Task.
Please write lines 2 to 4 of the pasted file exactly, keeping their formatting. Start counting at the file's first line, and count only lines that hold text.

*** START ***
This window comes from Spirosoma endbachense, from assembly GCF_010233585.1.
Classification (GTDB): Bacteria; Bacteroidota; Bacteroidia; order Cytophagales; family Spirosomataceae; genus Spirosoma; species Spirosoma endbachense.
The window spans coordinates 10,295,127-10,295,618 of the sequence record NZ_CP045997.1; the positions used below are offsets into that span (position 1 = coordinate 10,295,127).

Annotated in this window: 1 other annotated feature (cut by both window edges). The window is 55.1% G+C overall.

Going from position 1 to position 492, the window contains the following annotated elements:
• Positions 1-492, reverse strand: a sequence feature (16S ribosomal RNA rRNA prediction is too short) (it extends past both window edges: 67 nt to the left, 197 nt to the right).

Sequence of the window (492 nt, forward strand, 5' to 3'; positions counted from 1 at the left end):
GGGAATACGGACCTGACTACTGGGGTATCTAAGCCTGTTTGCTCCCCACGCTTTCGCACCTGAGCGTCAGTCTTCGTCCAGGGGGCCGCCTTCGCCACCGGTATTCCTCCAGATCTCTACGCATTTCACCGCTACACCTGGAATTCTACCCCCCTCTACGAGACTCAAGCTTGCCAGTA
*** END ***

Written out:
Classification (GTDB): Bacteria; Bacteroidota; Bacteroidia; order Cytophagales; family Spirosomataceae; genus Spirosoma; species Spirosoma endbachense.
The window spans coordinates 10,295,127-10,295,618 of the sequence record NZ_CP045997.1; the positions used below are offsets into that span (position 1 = coordinate 10,295,127).

Annotated in this window: 1 other annotated feature (cut by both window edges). The window is 55.1% G+C overall.